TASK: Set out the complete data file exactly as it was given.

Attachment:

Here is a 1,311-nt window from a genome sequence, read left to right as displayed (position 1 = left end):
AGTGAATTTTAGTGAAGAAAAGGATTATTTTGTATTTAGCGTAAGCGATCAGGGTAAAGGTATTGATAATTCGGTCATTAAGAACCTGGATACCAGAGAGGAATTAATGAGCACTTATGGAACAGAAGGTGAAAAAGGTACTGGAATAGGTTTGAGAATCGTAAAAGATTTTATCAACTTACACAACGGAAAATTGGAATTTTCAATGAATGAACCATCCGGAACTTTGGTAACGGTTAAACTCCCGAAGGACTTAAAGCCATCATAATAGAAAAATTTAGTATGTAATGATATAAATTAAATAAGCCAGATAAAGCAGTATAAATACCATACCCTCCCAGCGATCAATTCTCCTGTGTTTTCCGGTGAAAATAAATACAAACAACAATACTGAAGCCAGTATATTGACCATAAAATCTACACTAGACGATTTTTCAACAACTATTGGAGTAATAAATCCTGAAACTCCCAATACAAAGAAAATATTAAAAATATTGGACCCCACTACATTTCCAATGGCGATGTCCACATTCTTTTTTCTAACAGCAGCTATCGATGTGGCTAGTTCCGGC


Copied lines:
Here is a 1,311-nt window from a genome sequence, read left to right as displayed (position 1 = left end):
AGTGAATTTTAGTGAAGAAAAGGATTATTTTGTATTTAGCGTAAGCGATCAGGGTAAAGGTATTGATAATTCGGTCATTAAGAACCTGGATACCAGAGAGGAATTAATGAGCACTTATGGAACAGAAGGTGAAAAAGGTACTGGAATAGGTTTGAGAATCGTAAAAGATTTTATCAACTTACACAACGGAAAATTGGAATTTTCAATGAATGAACCATCCGGAACTTTGGTAACGGTTAAACTCCCGAAGGACTTAAAGCCATCATAATAGAAAAATTTAGTATGTAATGATATAAATTAAATAAGCCAGATAAAGCAGTATAAATACCATACCCTCCCAGCGATCAATTCTCCTGTGTTTTCCGGTGAAAATAAATACAAACAACAATACTGAAGCCAGTATATTGACCATAAAATCTACACTAGACGATTTTTCAACAACTATTGGAGTAATAAATCCTGAAACTCCCAATACAAAGAAAATATTAAAAATATTGGACCCCACTACATTTCCAATGGCGATGTCCACATTCTTTTTTCTAACAGCAGCTATCGATGTGGCTAGTTCCGGC